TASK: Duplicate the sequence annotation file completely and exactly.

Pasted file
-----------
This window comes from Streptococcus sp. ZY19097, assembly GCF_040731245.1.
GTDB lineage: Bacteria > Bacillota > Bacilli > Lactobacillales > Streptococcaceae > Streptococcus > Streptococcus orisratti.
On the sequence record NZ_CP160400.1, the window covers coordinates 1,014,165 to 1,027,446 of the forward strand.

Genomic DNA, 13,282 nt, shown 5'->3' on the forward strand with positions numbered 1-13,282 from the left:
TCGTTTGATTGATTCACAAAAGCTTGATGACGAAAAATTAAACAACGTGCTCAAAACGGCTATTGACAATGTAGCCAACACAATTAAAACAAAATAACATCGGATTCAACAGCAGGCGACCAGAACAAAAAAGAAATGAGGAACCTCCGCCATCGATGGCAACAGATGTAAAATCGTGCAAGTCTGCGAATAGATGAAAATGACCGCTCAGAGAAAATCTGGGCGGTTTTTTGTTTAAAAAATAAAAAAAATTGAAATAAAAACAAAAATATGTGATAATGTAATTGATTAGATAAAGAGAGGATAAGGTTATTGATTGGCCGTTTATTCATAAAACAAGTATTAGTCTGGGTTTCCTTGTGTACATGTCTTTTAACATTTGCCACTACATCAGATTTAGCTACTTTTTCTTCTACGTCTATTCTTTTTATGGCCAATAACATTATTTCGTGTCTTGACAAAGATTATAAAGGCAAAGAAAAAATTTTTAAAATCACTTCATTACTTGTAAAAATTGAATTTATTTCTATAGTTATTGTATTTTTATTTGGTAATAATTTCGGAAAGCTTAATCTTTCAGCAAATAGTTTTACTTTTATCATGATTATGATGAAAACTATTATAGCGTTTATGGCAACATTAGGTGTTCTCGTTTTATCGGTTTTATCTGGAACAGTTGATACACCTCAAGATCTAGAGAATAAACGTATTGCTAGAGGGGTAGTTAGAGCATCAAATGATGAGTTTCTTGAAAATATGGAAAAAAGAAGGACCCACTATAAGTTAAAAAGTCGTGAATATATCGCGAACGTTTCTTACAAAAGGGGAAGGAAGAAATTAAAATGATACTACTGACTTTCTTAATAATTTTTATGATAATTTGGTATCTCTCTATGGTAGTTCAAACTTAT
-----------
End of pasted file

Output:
This window comes from Streptococcus sp. ZY19097, assembly GCF_040731245.1.
GTDB lineage: Bacteria > Bacillota > Bacilli > Lactobacillales > Streptococcaceae > Streptococcus > Streptococcus orisratti.
On the sequence record NZ_CP160400.1, the window covers coordinates 1,014,165 to 1,027,446 of the forward strand.

Genomic DNA, 13,282 nt, shown 5'->3' on the forward strand with positions numbered 1-13,282 from the left:
TCGTTTGATTGATTCACAAAAGCTTGATGACGAAAAATTAAACAACGTGCTCAAAACGGCTATTGACAATGTAGCCAACACAATTAAAACAAAATAACATCGGATTCAACAGCAGGCGACCAGAACAAAAAAGAAATGAGGAACCTCCGCCATCGATGGCAACAGATGTAAAATCGTGCAAGTCTGCGAATAGATGAAAATGACCGCTCAGAGAAAATCTGGGCGGTTTTTTGTTTAAAAAATAAAAAAAATTGAAATAAAAACAAAAATATGTGATAATGTAATTGATTAGATAAAGAGAGGATAAGGTTATTGATTGGCCGTTTATTCATAAAACAAGTATTAGTCTGGGTTTCCTTGTGTACATGTCTTTTAACATTTGCCACTACATCAGATTTAGCTACTTTTTCTTCTACGTCTATTCTTTTTATGGCCAATAACATTATTTCGTGTCTTGACAAAGATTATAAAGGCAAAGAAAAAATTTTTAAAATCACTTCATTACTTGTAAAAATTGAATTTATTTCTATAGTTATTGTATTTTTATTTGGTAATAATTTCGGAAAGCTTAATCTTTCAGCAAATAGTTTTACTTTTATCATGATTATGATGAAAACTATTATAGCGTTTATGGCAACATTAGGTGTTCTCGTTTTATCGGTTTTATCTGGAACAGTTGATACACCTCAAGATCTAGAGAATAAACGTATTGCTAGAGGGGTAGTTAGAGCATCAAATGATGAGTTTCTTGAAAATATGGAAAAAAGAAGGACCCACTATAAGTTAAAAAGTCGTGAATATATCGCGAACGTTTCTTACAAAAGGGGAAGGAAGAAATTAAAATGATACTACTGACTTTCTTAATAATTTTTATGATAATTTGGTATCTCTCTATGGTAGTTCAAACTTAT